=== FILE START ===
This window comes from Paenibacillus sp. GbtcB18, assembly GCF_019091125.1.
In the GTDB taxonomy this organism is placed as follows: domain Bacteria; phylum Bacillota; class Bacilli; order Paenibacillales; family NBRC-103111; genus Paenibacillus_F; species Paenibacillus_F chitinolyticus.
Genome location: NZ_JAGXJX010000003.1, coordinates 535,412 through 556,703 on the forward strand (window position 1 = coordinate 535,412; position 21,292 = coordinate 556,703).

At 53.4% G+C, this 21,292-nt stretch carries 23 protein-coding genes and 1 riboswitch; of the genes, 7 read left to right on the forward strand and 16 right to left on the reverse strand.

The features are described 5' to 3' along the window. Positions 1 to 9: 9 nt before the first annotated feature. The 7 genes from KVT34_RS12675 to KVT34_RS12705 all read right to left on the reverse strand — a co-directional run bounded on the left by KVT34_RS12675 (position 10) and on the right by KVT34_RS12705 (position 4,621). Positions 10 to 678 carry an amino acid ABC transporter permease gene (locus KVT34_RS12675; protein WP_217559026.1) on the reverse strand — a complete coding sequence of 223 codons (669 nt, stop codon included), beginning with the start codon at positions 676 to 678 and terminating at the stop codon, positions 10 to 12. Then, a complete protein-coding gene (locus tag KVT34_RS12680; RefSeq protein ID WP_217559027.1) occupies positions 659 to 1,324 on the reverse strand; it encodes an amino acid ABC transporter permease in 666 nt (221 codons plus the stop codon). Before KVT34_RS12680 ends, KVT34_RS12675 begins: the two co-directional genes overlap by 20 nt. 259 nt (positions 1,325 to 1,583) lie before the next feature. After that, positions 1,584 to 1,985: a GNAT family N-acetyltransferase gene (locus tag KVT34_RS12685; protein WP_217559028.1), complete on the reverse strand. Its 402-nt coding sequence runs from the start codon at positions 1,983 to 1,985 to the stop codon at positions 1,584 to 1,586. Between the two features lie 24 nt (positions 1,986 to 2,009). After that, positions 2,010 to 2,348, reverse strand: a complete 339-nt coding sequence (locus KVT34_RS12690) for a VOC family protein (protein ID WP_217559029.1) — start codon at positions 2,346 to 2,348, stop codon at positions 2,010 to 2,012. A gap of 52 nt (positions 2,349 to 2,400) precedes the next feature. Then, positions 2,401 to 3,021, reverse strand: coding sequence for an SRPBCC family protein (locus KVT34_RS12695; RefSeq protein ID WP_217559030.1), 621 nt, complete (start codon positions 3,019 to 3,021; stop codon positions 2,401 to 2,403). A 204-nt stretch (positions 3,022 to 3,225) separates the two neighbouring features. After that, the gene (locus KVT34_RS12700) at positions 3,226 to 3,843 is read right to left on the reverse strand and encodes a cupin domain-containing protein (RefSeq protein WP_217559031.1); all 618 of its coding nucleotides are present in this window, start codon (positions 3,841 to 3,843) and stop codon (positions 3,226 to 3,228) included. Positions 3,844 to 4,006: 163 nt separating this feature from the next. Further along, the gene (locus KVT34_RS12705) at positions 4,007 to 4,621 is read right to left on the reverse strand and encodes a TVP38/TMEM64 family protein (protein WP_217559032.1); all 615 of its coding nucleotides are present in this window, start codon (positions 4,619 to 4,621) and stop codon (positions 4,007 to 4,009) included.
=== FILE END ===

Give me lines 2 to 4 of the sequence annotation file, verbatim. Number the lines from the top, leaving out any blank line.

In the GTDB taxonomy this organism is placed as follows: domain Bacteria; phylum Bacillota; class Bacilli; order Paenibacillales; family NBRC-103111; genus Paenibacillus_F; species Paenibacillus_F chitinolyticus.
Genome location: NZ_JAGXJX010000003.1, coordinates 535,412 through 556,703 on the forward strand (window position 1 = coordinate 535,412; position 21,292 = coordinate 556,703).

At 53.4% G+C, this 21,292-nt stretch carries 23 protein-coding genes and 1 riboswitch; of the genes, 7 read left to right on the forward strand and 16 right to left on the reverse strand.